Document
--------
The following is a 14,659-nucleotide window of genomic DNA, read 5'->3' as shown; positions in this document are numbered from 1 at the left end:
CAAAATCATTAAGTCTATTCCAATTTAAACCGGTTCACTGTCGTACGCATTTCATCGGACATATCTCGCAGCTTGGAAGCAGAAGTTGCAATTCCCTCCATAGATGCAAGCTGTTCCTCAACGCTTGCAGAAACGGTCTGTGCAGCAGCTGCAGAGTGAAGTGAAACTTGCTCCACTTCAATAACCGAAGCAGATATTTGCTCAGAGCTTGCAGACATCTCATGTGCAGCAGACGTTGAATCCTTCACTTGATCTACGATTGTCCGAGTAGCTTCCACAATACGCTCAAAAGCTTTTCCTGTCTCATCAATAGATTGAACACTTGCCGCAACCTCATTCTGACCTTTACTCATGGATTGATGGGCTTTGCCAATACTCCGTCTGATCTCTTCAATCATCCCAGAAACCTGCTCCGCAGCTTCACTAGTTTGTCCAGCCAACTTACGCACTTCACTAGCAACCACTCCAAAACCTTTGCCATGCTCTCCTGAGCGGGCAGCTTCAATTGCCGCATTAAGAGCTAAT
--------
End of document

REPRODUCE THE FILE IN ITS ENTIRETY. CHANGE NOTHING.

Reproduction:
The following is a 14,659-nucleotide window of genomic DNA, read 5'->3' as shown; positions in this document are numbered from 1 at the left end:
CAAAATCATTAAGTCTATTCCAATTTAAACCGGTTCACTGTCGTACGCATTTCATCGGACATATCTCGCAGCTTGGAAGCAGAAGTTGCAATTCCCTCCATAGATGCAAGCTGTTCCTCAACGCTTGCAGAAACGGTCTGTGCAGCAGCTGCAGAGTGAAGTGAAACTTGCTCCACTTCAATAACCGAAGCAGATATTTGCTCAGAGCTTGCAGACATCTCATGTGCAGCAGACGTTGAATCCTTCACTTGATCTACGATTGTCCGAGTAGCTTCCACAATACGCTCAAAAGCTTTTCCTGTCTCATCAATAGATTGAACACTTGCCGCAACCTCATTCTGACCTTTACTCATGGATTGATGGGCTTTGCCAATACTCCGTCTGATCTCTTCAATCATCCCAGAAACCTGCTCCGCAGCTTCACTAGTTTGTCCAGCCAACTTACGCACTTCACTAGCAACCACTCCAAAACCTTTGCCATGCTCTCCTGAGCGGGCAGCTTCAATTGCCGCATTAAGAGCTAAT